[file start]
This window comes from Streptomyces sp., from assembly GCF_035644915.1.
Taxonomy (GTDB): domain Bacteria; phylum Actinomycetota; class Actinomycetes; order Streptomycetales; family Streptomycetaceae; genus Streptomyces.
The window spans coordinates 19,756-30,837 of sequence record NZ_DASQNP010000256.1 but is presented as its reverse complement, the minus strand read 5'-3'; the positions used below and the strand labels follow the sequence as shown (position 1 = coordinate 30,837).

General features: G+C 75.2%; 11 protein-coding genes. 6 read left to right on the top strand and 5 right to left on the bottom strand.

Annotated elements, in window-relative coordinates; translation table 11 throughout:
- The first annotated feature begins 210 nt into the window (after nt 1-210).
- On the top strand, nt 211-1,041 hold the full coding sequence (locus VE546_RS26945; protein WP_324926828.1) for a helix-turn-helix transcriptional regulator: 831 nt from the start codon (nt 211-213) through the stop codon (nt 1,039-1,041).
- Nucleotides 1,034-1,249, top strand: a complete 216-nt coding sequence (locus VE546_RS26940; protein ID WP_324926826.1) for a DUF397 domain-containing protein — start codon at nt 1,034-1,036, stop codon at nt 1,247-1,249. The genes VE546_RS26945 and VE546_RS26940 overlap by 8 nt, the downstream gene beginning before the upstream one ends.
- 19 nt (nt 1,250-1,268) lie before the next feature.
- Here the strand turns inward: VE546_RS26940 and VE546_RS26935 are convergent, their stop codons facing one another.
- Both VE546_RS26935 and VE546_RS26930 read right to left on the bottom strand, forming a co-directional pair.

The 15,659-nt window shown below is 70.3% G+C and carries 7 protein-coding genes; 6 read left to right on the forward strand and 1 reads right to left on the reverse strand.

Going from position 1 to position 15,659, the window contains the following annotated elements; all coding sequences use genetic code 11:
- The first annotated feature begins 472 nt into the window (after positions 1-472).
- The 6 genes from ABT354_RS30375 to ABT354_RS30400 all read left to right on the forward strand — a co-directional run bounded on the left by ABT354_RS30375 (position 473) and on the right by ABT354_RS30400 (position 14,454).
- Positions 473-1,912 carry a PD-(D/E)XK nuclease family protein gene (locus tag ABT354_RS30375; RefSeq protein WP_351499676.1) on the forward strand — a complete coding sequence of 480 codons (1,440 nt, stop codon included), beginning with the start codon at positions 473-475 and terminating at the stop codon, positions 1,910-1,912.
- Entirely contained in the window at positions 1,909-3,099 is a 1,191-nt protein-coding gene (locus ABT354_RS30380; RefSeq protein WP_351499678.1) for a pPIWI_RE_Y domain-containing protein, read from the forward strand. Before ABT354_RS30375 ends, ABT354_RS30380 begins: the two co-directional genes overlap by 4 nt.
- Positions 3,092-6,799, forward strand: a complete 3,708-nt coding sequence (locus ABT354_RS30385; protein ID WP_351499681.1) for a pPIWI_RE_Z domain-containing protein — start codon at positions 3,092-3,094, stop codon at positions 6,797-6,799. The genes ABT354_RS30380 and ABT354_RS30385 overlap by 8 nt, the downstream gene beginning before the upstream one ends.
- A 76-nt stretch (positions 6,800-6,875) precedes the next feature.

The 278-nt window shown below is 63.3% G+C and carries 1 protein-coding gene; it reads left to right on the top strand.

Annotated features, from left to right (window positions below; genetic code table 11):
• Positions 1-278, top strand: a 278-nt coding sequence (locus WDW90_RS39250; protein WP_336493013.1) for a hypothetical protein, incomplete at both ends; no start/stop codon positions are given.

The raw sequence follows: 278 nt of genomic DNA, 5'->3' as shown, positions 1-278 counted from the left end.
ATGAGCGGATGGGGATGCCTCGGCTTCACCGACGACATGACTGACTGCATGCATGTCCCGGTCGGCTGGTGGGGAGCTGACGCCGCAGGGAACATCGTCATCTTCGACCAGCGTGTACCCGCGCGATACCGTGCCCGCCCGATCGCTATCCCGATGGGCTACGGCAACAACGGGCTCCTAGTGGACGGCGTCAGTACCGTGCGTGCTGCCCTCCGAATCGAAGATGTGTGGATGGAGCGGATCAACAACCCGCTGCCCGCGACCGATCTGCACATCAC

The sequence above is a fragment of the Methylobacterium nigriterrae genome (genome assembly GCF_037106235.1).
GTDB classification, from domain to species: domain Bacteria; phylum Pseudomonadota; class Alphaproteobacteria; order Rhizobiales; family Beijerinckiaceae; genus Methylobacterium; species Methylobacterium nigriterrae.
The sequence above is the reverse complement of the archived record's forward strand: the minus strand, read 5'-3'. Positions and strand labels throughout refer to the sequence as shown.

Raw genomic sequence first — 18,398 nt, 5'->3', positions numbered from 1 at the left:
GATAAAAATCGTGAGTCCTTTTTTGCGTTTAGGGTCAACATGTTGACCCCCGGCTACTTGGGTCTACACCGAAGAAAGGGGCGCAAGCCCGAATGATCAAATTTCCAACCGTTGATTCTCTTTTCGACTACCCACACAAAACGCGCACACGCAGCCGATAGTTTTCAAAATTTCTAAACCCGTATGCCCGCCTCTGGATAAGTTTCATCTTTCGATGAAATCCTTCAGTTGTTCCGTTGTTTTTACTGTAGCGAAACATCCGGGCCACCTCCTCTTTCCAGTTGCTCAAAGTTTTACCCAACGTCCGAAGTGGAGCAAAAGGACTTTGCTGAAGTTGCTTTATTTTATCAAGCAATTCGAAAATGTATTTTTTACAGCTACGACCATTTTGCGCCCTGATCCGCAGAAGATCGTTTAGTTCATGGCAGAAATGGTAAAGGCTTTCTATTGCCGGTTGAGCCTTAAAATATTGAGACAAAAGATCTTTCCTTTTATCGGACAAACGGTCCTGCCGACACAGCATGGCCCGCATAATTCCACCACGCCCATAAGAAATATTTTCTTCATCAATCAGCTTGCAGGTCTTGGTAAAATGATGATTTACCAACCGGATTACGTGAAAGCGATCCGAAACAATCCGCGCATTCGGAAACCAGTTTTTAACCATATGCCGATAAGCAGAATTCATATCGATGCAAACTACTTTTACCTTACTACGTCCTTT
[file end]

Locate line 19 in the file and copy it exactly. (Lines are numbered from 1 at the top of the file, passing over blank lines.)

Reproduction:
- A 76-nt stretch (positions 6,800-6,875) precedes the next feature.